The “Oppression Olympics” and Other Post Colonial Behavior
Anti-Blackness in the South Asian community created by colonization
“There is no Hierarchy of Oppressions”
“When you rinse brown across a blue ocean
Does it get lighter or darker?
Your choice …
In 1964 the civil rights act banned discrimination against racial minorities
Footnote: when you throw a piece of paper in a pool of blood – who wins?…
In 1965 the immigration act instituted a system that gave preferential treatment to immigrants with skills
Footnote: bring in brown to keep Black down…
When I cry about Diaspora and missing my homeland
Even though my people chose to come here for more power
Did not mention the countless bodies we stepped on when we arrived
Just to get close enough to kneel
For a white man – dick or…
degree is there a difference —
Carry both on your tongue…” 
- Alok Vaid-Menon South Asian Activist and Poet
Today, Anti-Blackness within the Indian community is a topic little touched by society. As African students are being beaten to death on the streets of India - while no recognition is given to their lives - one questions the morale of Indian people. How was this anti-Black mindset created in India: can we blame the white man for the intentional separation of people of color to divide and conquer, or do we look at the institutionalized racism within the cultural deep structure of India’s caste system?
On December 3, 2012 five Indian men kidnapped a young Rwandese student of Delhi University. It is suspected that the student was stalked by a gang of racists from the same school. They followed him as he walked home, and beat him to death. They later dumped his body into a nearby river and left his body there to rot. Although details are still murky, sources say that the crime was initially concealed, even from the Rwandan High Commission. This incident was not accounted for, the men were not punished, and the story was not publicized.
Another Anti-Black murder was of Imran Mtui, a young Tanzanian IT student, was beheaded and left at a railway. The attackers were quoted saying that they wanted to “punish the Black.”  Mtui was buried headless, his murderers walked free, and his parents were left devastated looking for answers. Although the police claimed that Muti died from a train accident, the family’s spokesperson, Abubakari Ibrahim said otherwise: ”We refuse to believe that the findings are true because under normal circumstances accident could not chop off [his] head and leave all other parts of the body intact. Our own sources told us that he was slaughtered” 
The racist and bigot actions of Indian people lead to the questioning of the creation of Anti-Blackness in India. By taking a deeper look into the colonization of India, one can reveal the internal division of the subcontinent based on skin color and caste.Although pre-colonial India accounted for more than 33% of the world’s GDP, significantly more that all European countries combined, there is still a notion that the British brought wealth, an sophistication to an otherwise forgotten and savage land. As stated by Henry Mayer Hyndman, 20th Century British politician, “Many hundreds of years before the coming of the English, the nations of India had been a collection of wealthy and highly civilized people, possessed of great language with an elaborate code of laws and social regulations, with exquisite artistic taste in architecture and decoration, producing conceptions which have greatly influenced the development of the most progressive races of the West.” When the British infiltrated India, they removed the communal school system run by the Gurus for the community’s children. “The guru taught everything the child wanted to learn, from Sanskrit to the Holy Scriptures and from Mathematics to Metaphysics. The student stayed as long as he or she wished or until the guru felt that he had taught everything he could teach. All learning was closely linked to nature and to life, and not confined to memorizing some information.”Colonizers replaced the village schools with Western curriculum such as the “sciences” and “mathematics (in quotations for the sciences and mathematics were already being taught in the guru schools);” in turn students lost connection to their communities. Colony schools did not encourage students to learn the humanities, stripping indigenous people of their ability to articulate the oppression that they faced.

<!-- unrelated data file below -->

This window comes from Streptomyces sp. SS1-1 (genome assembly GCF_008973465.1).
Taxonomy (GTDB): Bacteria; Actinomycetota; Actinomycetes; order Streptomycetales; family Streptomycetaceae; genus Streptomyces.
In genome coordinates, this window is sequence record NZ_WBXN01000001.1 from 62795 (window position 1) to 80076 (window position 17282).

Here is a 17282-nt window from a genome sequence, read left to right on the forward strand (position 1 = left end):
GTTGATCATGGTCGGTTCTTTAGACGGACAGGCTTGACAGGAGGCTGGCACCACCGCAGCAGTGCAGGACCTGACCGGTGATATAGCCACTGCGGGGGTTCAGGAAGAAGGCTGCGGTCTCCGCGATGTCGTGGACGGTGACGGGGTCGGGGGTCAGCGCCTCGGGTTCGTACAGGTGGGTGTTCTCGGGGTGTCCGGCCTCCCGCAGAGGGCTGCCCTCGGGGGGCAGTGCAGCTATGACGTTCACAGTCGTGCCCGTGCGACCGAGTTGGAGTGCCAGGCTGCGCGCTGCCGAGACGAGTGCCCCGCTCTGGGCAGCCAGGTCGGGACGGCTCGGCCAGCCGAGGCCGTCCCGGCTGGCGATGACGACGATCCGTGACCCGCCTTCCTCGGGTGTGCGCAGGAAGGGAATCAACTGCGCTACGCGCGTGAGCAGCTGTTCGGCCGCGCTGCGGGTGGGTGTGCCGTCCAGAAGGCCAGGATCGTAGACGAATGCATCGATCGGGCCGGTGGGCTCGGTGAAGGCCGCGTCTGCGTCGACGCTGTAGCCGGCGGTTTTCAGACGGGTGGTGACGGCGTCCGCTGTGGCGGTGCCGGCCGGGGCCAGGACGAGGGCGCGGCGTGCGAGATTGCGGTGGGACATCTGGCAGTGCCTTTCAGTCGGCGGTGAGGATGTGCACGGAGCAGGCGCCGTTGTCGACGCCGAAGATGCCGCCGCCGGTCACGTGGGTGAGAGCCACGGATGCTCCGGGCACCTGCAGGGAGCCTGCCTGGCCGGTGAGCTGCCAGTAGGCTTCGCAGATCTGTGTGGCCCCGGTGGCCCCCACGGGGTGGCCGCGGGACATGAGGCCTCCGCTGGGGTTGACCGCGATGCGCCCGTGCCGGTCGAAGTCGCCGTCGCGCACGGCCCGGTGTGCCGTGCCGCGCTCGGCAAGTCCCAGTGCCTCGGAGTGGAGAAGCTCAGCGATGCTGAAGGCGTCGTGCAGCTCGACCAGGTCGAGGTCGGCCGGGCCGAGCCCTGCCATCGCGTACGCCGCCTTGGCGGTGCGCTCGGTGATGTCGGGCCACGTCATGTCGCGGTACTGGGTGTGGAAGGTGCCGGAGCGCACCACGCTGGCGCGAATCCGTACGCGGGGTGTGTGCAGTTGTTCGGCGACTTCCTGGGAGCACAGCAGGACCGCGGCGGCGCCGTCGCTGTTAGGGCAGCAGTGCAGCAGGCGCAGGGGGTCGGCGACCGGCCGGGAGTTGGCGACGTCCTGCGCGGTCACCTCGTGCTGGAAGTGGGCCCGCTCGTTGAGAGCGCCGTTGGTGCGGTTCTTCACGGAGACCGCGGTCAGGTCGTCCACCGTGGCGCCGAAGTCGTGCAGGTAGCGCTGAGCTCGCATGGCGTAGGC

Along with the education system, British administrators created ethnic security maps within all of their colonies including India, Nyasaland in central-southern Africa, the Gold Coast in West Africa, Tanzania and Kenya in East Africa. These maps defined the “characteristics, considered relevant for internal security and order, of the different ethnic communities within the colonial territory. The notion of martial race denoted the ethnic groups believed to produce reliable and efficient soldiers, largely based on official British reports of the natives’ presumed military capacities” (Mathieu, 1994.) Through the British East India Company, many Indians were hired for police positions in East Africa. This created an indirect ruling over Africa, using Indian people as pawns. By employing Northern Indians in higher courts within Africa, and keeping Africans separated from their own governance, the British East Indian Company was able to remain in control pinning brown and Black people against each other. This also created the idea of a spectrum of raciality. With Blackness on one end of the spectrum and whiteness on the other, Indians had to navigate where they stood, and stand in between the two. Indians were pressured into aspiring to whiteness. We saw this as early as the Aryan infiltration in Northern India, while understanding that if they didn’t assimilate into whiteness they would be Black, which was implicitly a “less desirable” attribute.